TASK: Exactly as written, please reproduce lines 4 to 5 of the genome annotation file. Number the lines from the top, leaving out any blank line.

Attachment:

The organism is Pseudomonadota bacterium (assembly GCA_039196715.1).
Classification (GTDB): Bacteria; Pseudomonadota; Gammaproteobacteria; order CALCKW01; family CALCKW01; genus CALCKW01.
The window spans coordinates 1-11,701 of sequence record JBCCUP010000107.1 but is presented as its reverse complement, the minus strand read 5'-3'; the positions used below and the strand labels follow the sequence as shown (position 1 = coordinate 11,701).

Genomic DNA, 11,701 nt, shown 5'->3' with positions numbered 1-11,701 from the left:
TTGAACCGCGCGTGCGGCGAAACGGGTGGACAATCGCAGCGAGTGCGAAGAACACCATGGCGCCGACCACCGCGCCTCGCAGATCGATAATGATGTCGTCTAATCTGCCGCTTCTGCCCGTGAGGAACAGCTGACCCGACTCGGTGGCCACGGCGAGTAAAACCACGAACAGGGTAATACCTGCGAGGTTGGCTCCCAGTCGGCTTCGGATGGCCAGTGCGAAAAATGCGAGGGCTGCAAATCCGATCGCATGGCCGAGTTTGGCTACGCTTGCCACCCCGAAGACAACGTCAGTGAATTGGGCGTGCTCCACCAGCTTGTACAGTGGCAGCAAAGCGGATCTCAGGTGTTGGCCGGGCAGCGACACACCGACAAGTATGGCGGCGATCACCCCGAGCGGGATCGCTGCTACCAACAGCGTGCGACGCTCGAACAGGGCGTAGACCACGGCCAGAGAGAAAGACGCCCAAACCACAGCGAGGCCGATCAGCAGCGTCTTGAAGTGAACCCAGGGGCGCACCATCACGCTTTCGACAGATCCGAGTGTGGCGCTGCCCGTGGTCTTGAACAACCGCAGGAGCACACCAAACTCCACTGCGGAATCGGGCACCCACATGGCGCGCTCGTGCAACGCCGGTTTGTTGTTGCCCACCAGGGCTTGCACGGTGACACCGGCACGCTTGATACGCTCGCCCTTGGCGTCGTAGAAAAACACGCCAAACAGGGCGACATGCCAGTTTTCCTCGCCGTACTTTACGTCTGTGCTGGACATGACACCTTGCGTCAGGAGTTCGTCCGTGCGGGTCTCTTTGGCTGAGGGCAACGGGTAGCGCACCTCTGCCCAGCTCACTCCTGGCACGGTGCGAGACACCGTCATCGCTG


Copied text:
Genomic DNA, 11,701 nt, shown 5'->3' with positions numbered 1-11,701 from the left:
TTGAACCGCGCGTGCGGCGAAACGGGTGGACAATCGCAGCGAGTGCGAAGAACACCATGGCGCCGACCACCGCGCCTCGCAGATCGATAATGATGTCGTCTAATCTGCCGCTTCTGCCCGTGAGGAACAGCTGACCCGACTCGGTGGCCACGGCGAGTAAAACCACGAACAGGGTAATACCTGCGAGGTTGGCTCCCAGTCGGCTTCGGATGGCCAGTGCGAAAAATGCGAGGGCTGCAAATCCGATCGCATGGCCGAGTTTGGCTACGCTTGCCACCCCGAAGACAACGTCAGTGAATTGGGCGTGCTCCACCAGCTTGTACAGTGGCAGCAAAGCGGATCTCAGGTGTTGGCCGGGCAGCGACACACCGACAAGTATGGCGGCGATCACCCCGAGCGGGATCGCTGCTACCAACAGCGTGCGACGCTCGAACAGGGCGTAGACCACGGCCAGAGAGAAAGACGCCCAAACCACAGCGAGGCCGATCAGCAGCGTCTTGAAGTGAACCCAGGGGCGCACCATCACGCTTTCGACAGATCCGAGTGTGGCGCTGCCCGTGGTCTTGAACAACCGCAGGAGCACACCAAACTCCACTGCGGAATCGGGCACCCACATGGCGCGCTCGTGCAACGCCGGTTTGTTGTTGCCCACCAGGGCTTGCACGGTGACACCGGCACGCTTGATACGCTCGCCCTTGGCGTCGTAGAAAAACACGCCAAACAGGGCGACATGCCAGTTTTCCTCGCCGTACTTTACGTCTGTGCTGGACATGACACCTTGCGTCAGGAGTTCGTCCGTGCGGGTCTCTTTGGCTGAGGGCAACGGGTAGCGCACCTCTGCCCAGCTCACTCCTGGCACGGTGCGAGACACCGTCATCGCTG